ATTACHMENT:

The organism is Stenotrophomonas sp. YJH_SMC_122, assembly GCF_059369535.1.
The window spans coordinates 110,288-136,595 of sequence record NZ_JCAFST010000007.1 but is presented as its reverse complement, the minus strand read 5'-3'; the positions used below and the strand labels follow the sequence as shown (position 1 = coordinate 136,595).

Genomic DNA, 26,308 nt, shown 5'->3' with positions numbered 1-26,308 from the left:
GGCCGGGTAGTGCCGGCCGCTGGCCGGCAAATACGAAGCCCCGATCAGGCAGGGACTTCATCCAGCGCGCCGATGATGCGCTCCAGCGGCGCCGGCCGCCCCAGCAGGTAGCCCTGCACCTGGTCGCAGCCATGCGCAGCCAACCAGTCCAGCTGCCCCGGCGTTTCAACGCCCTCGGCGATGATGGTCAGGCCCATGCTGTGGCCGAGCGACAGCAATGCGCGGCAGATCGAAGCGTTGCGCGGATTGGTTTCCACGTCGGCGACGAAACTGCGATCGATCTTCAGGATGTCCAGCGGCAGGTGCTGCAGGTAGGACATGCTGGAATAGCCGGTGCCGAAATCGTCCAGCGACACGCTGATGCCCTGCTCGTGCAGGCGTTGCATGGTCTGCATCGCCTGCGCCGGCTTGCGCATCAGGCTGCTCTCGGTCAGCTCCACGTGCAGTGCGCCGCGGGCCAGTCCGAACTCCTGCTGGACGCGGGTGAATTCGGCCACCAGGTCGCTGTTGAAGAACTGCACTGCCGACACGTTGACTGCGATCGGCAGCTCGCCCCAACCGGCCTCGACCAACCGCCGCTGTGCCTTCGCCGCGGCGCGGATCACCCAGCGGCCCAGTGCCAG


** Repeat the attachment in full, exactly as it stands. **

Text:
The organism is Stenotrophomonas sp. YJH_SMC_122, assembly GCF_059369535.1.
The window spans coordinates 110,288-136,595 of sequence record NZ_JCAFST010000007.1 but is presented as its reverse complement, the minus strand read 5'-3'; the positions used below and the strand labels follow the sequence as shown (position 1 = coordinate 136,595).

Genomic DNA, 26,308 nt, shown 5'->3' with positions numbered 1-26,308 from the left:
GGCCGGGTAGTGCCGGCCGCTGGCCGGCAAATACGAAGCCCCGATCAGGCAGGGACTTCATCCAGCGCGCCGATGATGCGCTCCAGCGGCGCCGGCCGCCCCAGCAGGTAGCCCTGCACCTGGTCGCAGCCATGCGCAGCCAACCAGTCCAGCTGCCCCGGCGTTTCAACGCCCTCGGCGATGATGGTCAGGCCCATGCTGTGGCCGAGCGACAGCAATGCGCGGCAGATCGAAGCGTTGCGCGGATTGGTTTCCACGTCGGCGACGAAACTGCGATCGATCTTCAGGATGTCCAGCGGCAGGTGCTGCAGGTAGGACATGCTGGAATAGCCGGTGCCGAAATCGTCCAGCGACACGCTGATGCCCTGCTCGTGCAGGCGTTGCATGGTCTGCATCGCCTGCGCCGGCTTGCGCATCAGGCTGCTCTCGGTCAGCTCCACGTGCAGTGCGCCGCGGGCCAGTCCGAACTCCTGCTGGACGCGGGTGAATTCGGCCACCAGGTCGCTGTTGAAGAACTGCACTGCCGACACGTTGACTGCGATCGGCAGCTCGCCCCAACCGGCCTCGACCAACCGCCGCTGTGCCTTCGCCGCGGCGCGGATCACCCAGCGGCCCAGTGCCAG